Hockey star Lily Owsley is just one of a group of University of Birmingham students and alumni aiming to make their mark at the Rio Olympics and Paralympics. Old Joe talked to the sport’s official Rising Star of the Year.
It says much about the determination of Lily Owsley (Second year, BSc Sport and Exercise Science) to be one of the best hockey players in the world that the 21-year-old chose to take a year off from her degree in order to have the best possible preparation for the Rio Olympics.
Lily said: ‘As soon as I made the decision to take a year off from university I felt a big weight lift off my shoulders. I was quite apprehensive about doing this initially, as I’ve found studying to be a good escape from hockey.
‘But training for an Olympics is so time and energy-consuming and I didn’t want either my sport or my studies to suffer, as I am very passionate about getting a good degree.’
Birmingham's Rio stars
Old Joe interviewed Lily before she headed to Rio and played a leading role in Great Britain's team claiming their first-ever Olympic gold in women's hockey. Here's how the University's students and alumni got on in both the Olympics and Paralympics.
Team GB Women's Hockey
Having swept through their group with five wins out of five, Great Britain saw off Spain 3-1 in the quarter-finals and then beat New Zealand 3-0 to reach the Olympic final against two-time defending champions the Netherlands. In a gripping match, Great Britain twice came from behind to end normal time at 3-3. They then won the penalty shoot-out 2-0 with goalkeeper Maddie Hinch saving four Dutch penalties to claim their first-ever Olympic gold.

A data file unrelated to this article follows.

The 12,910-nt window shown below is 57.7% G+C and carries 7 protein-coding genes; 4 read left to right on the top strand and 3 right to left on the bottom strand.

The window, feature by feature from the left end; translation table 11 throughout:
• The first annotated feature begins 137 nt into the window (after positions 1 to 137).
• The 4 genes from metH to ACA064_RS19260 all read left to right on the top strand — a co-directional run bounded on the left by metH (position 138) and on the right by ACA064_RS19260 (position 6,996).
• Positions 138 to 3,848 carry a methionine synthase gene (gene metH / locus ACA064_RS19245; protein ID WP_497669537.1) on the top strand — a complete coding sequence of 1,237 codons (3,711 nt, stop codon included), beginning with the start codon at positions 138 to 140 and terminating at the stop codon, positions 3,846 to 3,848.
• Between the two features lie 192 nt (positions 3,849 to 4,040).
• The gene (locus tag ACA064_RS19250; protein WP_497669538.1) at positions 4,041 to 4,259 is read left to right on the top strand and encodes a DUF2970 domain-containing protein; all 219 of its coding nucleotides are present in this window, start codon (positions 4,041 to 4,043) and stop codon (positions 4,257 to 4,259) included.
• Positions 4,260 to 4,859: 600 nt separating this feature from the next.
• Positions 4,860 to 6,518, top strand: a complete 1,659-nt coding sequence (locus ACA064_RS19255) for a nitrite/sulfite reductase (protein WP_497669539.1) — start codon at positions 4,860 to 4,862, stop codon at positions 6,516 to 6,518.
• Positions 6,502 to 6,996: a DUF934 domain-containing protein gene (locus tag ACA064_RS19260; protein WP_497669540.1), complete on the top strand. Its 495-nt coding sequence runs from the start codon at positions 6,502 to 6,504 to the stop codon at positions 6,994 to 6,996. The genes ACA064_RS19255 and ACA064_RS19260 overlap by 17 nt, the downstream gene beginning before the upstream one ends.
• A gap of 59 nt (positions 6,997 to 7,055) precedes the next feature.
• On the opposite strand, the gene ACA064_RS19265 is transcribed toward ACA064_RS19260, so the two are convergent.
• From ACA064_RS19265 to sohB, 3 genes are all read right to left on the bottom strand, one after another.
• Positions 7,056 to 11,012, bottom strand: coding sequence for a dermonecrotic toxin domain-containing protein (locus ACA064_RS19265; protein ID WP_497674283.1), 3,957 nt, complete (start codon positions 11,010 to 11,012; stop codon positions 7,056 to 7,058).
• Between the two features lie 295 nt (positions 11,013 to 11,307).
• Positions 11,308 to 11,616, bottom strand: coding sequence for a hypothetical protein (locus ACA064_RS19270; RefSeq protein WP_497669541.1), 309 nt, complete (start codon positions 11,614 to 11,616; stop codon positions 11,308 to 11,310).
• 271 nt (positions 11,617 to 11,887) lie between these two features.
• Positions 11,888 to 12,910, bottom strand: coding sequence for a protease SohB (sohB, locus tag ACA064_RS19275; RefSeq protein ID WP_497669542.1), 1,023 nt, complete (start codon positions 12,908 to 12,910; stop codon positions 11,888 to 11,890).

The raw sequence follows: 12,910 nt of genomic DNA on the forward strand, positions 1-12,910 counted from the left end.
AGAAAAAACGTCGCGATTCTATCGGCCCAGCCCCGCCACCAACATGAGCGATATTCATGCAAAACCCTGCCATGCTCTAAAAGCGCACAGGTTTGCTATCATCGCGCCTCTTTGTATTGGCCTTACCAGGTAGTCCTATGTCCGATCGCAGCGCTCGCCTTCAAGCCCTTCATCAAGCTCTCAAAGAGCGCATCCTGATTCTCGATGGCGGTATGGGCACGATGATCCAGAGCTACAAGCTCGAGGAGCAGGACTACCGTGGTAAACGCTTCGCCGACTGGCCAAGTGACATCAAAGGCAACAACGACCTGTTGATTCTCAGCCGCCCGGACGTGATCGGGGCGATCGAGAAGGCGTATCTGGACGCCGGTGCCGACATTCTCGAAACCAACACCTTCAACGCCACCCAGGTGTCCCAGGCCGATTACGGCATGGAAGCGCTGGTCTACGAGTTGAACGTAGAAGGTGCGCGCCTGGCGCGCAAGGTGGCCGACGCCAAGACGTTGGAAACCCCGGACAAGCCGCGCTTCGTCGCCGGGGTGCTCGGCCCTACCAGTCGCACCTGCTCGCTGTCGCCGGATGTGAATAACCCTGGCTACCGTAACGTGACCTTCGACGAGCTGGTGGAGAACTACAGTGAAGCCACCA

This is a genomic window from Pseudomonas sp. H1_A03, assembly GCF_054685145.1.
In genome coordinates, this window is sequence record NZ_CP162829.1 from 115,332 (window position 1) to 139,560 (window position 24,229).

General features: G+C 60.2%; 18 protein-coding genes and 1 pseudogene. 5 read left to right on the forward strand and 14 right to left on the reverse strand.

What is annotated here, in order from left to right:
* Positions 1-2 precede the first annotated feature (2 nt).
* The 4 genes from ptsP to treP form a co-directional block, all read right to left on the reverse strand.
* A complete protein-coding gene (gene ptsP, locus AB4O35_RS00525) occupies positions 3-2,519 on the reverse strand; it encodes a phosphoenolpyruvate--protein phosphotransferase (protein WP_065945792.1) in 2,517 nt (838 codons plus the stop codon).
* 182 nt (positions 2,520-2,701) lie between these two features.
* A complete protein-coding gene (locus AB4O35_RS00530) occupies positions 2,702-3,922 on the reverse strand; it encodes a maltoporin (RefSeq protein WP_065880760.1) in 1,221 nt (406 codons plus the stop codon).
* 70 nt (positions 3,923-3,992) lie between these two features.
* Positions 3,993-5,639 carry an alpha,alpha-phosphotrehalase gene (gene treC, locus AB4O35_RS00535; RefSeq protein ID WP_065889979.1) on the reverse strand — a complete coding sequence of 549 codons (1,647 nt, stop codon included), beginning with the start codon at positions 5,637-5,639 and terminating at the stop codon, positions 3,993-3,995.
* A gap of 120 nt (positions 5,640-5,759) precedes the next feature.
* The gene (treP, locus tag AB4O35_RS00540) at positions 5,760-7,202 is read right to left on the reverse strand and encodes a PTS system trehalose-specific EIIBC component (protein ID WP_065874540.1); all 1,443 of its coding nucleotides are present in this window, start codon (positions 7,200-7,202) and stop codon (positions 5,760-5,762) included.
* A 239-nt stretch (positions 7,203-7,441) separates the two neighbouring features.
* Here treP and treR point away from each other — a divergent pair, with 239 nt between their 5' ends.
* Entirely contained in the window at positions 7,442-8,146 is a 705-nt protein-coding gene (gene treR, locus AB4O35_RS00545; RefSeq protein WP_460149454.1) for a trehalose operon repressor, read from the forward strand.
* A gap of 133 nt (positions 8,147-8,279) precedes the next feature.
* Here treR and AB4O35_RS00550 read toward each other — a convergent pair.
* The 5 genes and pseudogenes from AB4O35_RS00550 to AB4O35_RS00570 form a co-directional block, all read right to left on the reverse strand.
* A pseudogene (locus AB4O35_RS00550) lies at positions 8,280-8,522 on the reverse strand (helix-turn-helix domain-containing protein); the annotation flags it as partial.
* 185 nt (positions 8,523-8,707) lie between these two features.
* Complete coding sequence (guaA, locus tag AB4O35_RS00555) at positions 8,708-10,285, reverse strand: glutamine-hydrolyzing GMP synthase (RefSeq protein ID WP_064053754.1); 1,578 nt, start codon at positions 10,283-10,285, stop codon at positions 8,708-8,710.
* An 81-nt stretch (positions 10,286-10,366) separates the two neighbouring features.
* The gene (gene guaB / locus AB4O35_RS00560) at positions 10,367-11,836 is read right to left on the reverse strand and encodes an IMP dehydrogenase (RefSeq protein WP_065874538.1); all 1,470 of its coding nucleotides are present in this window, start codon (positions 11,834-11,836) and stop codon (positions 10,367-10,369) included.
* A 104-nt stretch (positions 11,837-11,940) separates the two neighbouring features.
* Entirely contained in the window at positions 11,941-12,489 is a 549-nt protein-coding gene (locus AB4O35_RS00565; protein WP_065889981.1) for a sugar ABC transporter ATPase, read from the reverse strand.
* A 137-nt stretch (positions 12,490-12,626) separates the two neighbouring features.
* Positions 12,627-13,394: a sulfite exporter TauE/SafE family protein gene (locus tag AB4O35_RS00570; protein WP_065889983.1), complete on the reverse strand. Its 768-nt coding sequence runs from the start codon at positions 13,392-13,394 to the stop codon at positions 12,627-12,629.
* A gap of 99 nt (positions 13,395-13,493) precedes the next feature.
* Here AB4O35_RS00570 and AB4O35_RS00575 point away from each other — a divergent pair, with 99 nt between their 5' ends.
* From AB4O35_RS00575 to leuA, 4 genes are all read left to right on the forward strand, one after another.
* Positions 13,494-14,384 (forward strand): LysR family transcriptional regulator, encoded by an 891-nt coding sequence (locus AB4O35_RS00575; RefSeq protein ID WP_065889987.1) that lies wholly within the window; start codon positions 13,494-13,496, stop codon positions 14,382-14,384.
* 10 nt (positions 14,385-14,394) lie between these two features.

Great Britain's hot-shot striker was one of the star's of the tournament, scoring four goals - including the third strike in the quarter-final victory over Spain. Lily (Second year, BSc Sport and Exercise Science) also set Britain on their way to the gold medal with the opening goal against the Netherlands in the final.
The long-distance runner (MBChB Clinical Medicine, 2013) finished 17th in the Women's 3000m Steeplechase.
A visually impaired cyclist, Lora (BSc Physiotherapy, 2010) and pilot Corrine Hall won gold in the Women's tandem B 3km track pursuit race, and followed up with a bronze medal in the Women's tandem B time trial.
A fine all-round athlete, Lily only started playing hockey at the age of 13, having excelled as a runner and as a footballer in Bristol City’s junior women’s team.
But she quickly got to grips with hockey’s stick skills and was playing for England’s age group sides within two years, making her senior international debut at the age of 18 – only months after watching Great Britain in action as a spectator at the London Olympics in 2012.
‘If someone had told me at London that I would be taking part in the next Olympics I would have laughed at them,’ she adds. ‘I was looking at the players in London and couldn’t believe how fit and skilful they were.
‘But soon after I was called up for trials and saw up close their determination to be the best, and the advantages you get from training daily.
‘You have to buy into that culture if you want to succeed and as one of the most competitive people in the world, I wanted to be part of it.’
That commitment requires sacrifices be made and Lily is extremely grateful to the University for accommodating her playing commitments, including sending examiners to the team’s hotel when matches clashed with exam time last year.
She said: ‘I’ve got quite familiar with sitting in my hotel room doing an exam while an invigilator looks on. I think I did a couple of exams in Spain and one in London last year.
‘There was even one match where I had an exam in the morning and then had to jump straight on the team bus for the game in the afternoon – I actually did really well in both!’